PT Classroom - 7 Habits Of Highly Effective Private Practice Owners ׀ by Nitin Chhoda, PT, DPT


Nitin Chhoda PT, DPT, received his Doctorate of Physical Therapy degree from the University of New England. He is a successful private practice owner and private practice consultant based in Denville, NJ. He conducts workshops, online courses and writes books and articles on private practice marketing.     



7 Habits Of Highly Effective Private Practice Owners

There are a few characteristics that help define a successful private practice owner. Introducing the 7 most effective habits of a successful private practitioner.

1. They are NOT "know it alls" and are always open to new ideas, new ways of learning (especially from other industries and experts). They have the right mindset for growth and success, and are constantly adapting to a new economy, changing times and evolutions in standards of care and marketing

2. They know EXACTLY what type of patient they want to work with and have systems in place to attract the RIGHT patients from the RIGHT referral sources while weeding out the rest. They are able to precisely define the average patient and create a patient 'avataar'. They know the fears and frustrations, wants and aspirations and are conscious about exactly what the patient (and referral source) needs from them. They are able to deliver this in a systematic manner, with the right people on board and are able to build successfully, mutually beneficial, long lasting relationships.

3. They invest in their marketing education and are able to measure their return on investment. For example, they are able to track that an investment of 'x' gets a return of 'y' and you only continue that particular strategy if 'y' is consistently greater than 'x'. They are able to outspend their competition not because they like overspending, but because they know their business metrics so well that they can afford to go the extra mile, since they have a predictable, measurable return on investment.

4. They create a nurture a successful group of mentors and associates whom they can count on to get answers to their most pressing questions. They are able to cultivate the right relationships with the right people, leading to SIGNIFICANT growth and new opportunities. These 'right people' are usually other successful private practice owners, experts in marketing and business development, employee productivity and billing/collections. They are able to approach such contacts (and colleagues) with a giving hand, and are able to add value to the world, instead of seeking to extract as much value as possible. In some cases, they may even seek to 'model' their mentors. They have no interest in 'reinventing the wheel' and are constantly looking to expand their circle of influence and interact with individuals who have better people and systems than they do, in an attempt to learn and get better themselves.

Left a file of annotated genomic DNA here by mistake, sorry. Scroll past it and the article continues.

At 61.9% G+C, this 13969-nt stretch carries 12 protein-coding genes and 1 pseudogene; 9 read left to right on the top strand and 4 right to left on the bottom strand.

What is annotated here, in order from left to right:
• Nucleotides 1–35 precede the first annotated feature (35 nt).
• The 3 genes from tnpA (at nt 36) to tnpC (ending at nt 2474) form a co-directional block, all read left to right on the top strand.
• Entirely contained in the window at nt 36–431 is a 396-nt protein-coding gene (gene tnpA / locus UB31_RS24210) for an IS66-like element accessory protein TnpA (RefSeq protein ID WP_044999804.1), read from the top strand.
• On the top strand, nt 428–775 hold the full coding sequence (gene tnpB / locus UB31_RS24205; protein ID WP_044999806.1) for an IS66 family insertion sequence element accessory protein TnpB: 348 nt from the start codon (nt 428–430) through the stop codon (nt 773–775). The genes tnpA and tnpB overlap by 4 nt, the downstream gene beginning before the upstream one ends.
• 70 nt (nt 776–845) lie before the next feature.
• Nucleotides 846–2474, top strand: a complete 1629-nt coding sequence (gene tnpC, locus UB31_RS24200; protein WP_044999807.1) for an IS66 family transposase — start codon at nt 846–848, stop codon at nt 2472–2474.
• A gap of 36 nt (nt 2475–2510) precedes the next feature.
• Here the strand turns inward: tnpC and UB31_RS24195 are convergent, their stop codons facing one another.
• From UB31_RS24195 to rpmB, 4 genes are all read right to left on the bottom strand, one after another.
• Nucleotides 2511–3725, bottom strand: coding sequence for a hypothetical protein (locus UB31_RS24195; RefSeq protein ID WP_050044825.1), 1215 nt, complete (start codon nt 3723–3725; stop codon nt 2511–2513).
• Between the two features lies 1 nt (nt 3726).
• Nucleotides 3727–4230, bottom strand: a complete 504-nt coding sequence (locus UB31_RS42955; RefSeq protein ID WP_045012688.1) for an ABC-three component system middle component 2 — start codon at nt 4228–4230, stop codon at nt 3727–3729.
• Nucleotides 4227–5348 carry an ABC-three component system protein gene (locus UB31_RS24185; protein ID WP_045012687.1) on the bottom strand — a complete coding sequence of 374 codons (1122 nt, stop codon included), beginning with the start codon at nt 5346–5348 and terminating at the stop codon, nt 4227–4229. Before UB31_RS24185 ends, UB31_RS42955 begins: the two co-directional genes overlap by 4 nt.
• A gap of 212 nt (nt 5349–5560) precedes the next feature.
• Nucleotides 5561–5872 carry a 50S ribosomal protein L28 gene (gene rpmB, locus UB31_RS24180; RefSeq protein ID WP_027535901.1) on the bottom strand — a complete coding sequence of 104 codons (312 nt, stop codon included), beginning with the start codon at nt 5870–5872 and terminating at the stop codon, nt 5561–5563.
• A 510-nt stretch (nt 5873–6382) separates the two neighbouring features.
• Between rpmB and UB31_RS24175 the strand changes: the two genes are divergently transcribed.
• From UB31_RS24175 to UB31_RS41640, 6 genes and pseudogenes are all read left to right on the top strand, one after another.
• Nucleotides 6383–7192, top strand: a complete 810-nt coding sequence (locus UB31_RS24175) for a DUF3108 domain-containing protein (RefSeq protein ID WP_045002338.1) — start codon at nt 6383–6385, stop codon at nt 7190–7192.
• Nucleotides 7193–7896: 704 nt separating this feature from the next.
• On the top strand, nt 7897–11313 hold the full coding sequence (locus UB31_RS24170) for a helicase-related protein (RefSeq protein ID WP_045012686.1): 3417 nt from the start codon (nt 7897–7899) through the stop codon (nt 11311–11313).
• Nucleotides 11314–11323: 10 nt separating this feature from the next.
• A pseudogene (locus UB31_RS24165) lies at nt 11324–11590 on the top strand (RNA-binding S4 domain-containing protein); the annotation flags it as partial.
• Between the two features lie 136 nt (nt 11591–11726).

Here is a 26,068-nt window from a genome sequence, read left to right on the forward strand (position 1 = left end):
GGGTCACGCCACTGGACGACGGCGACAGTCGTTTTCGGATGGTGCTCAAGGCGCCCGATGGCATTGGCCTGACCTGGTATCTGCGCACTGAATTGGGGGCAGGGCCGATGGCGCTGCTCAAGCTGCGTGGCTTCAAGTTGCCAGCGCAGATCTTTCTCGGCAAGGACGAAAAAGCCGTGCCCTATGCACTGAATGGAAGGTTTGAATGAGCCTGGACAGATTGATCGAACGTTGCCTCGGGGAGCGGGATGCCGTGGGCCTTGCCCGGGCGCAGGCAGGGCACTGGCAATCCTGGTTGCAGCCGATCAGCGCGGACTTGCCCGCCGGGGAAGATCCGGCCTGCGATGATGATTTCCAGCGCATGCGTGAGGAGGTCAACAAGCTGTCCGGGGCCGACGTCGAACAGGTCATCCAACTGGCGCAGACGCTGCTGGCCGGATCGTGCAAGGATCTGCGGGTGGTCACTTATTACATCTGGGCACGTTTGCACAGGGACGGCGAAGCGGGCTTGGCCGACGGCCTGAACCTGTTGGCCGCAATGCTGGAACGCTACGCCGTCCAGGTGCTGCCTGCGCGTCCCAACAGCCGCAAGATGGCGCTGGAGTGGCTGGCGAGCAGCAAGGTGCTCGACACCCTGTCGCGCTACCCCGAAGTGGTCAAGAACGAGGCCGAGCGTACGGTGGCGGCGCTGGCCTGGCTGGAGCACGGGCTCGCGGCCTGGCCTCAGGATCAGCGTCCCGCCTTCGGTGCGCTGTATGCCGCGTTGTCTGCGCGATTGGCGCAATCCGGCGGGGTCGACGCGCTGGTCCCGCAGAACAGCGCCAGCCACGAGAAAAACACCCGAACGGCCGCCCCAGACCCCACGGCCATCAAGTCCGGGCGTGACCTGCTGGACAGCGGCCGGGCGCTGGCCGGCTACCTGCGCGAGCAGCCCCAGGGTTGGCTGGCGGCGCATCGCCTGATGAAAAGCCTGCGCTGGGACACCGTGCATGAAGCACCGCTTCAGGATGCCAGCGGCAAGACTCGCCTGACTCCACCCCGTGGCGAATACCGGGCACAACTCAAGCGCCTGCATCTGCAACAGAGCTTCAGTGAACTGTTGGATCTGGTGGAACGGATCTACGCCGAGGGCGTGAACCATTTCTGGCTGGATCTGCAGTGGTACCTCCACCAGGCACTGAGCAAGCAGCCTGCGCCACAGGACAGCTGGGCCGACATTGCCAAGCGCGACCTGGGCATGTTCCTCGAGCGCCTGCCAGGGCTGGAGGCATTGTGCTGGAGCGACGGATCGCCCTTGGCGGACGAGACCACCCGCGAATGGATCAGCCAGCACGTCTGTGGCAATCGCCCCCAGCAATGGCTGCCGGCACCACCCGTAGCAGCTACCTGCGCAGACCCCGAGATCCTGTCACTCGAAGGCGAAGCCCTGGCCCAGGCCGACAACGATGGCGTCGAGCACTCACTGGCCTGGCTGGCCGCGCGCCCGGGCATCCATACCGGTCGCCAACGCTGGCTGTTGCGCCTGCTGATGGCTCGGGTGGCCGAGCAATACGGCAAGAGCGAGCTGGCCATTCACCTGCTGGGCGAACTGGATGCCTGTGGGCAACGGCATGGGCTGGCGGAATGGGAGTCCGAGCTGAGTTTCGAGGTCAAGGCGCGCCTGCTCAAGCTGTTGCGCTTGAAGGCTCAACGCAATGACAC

5. They are MASTERS at time management. They know EXACLTY how to manage their day and focus on the high value tasks (people management, business systems and relationship building) that lead to growth in the business. They tend to look past the minutia, the day to day activities and frustrations that most people get bogged down with, and have a firm, determined attitude with insight and long term vision.

6. They can clearly define the lifetime value of a patient and tie it in with their business goals. Most practices have no idea what the lifetime value of a patients (LVP) means. The lifetime value (LVP) of a patient is the amount of profit you make from your patient during the lifetime of your relationship with them. It is a measure of:
• How much you get paid for the average treatment.
• How many times a year the average patient schedules an appointment.
• How many of their friends they are likely to refer to you
• Your average net income per patient visit.

Most patients have a lifetime value of several thousand dollars.

7. A successful private practice owner has the ability to answer tough, insightful questions about his practice. He is able to answer questions like:
• What do I want to be known for / as?
• How much income would I like to make each year?
• How many patients do I need to see each week to reach that goal?
• How many therapists do I need to hire to reach that goal?
• How can I put systems in place to make this goal achievable?
• When can I expect to attain this goal?
• What additional products and services can I provide my patients so I can increase the lifetime value of each patient?


To learn more about private practice and marketing you can visit Nitins' websites at where you can download his free 4 step formula on how to attract new patients, increase referrals and grow your referral network with a simple 4 step plan and  where you can download a free book on physical therapy marketing.


Last revised: December 16, 2010
by Nitin Chhoda, PT, DPT

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